Musser and partner Alex Skatell -- he's 26 -- recently launched a budding digital empire, Media Group of America LLC, which includes a digital consulting firm, a center-right news site viewed by more than 3.5 million people this month, and a technology tool they claim will "leapfrog" President Obama's cutting-edge campaign. (Asked if he's worried, Obama's top digital strategist quipped, "In a word, no.")
Let the trash-talking commence. Musser and Skatell are among a handful of Republican operatives clamoring to bridge the digital divide revealed by the 2012 election, in which Obama's campaign deployed a sophisticated data-mining operation to reshape the electorate into a winning coalition of young people, women and minorities.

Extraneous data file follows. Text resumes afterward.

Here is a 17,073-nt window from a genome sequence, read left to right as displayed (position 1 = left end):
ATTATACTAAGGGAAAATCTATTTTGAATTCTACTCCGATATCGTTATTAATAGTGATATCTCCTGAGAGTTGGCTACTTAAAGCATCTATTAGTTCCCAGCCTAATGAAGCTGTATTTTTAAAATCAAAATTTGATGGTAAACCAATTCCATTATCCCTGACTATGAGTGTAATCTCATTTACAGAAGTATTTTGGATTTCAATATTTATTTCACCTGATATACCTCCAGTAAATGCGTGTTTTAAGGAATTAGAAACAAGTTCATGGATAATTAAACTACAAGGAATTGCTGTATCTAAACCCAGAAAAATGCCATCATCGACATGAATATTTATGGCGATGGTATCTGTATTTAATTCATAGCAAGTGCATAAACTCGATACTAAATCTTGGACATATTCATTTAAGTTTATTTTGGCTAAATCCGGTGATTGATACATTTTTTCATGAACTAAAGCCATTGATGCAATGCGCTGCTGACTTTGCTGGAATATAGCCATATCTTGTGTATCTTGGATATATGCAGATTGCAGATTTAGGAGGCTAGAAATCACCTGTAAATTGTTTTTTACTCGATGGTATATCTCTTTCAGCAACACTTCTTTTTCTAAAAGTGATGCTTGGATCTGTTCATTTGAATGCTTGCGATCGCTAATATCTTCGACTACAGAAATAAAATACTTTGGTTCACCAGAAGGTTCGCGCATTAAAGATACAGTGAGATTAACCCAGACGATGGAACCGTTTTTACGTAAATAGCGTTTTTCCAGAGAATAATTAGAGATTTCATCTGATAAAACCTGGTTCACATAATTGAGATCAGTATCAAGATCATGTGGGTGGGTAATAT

MGA's signature online tool is called COR, for Central Organizing Responder, and like Obama's Narwhal, it can merge different campaign spreadsheets on one data platform. That means canvassing lists, phone banks, fundraising reports, event sign-in sheets and social networks are all integrated with outside data for highly detailed profiles of voters and supporters.
One key difference between COR and Obama's digital strategy: it's for sale. Possibly as soon as next month, Musser and Skatell envision a Netflix-like sharing arrangement in which campaigns pay a monthly fee for software that even an old-school political consultant can navigate.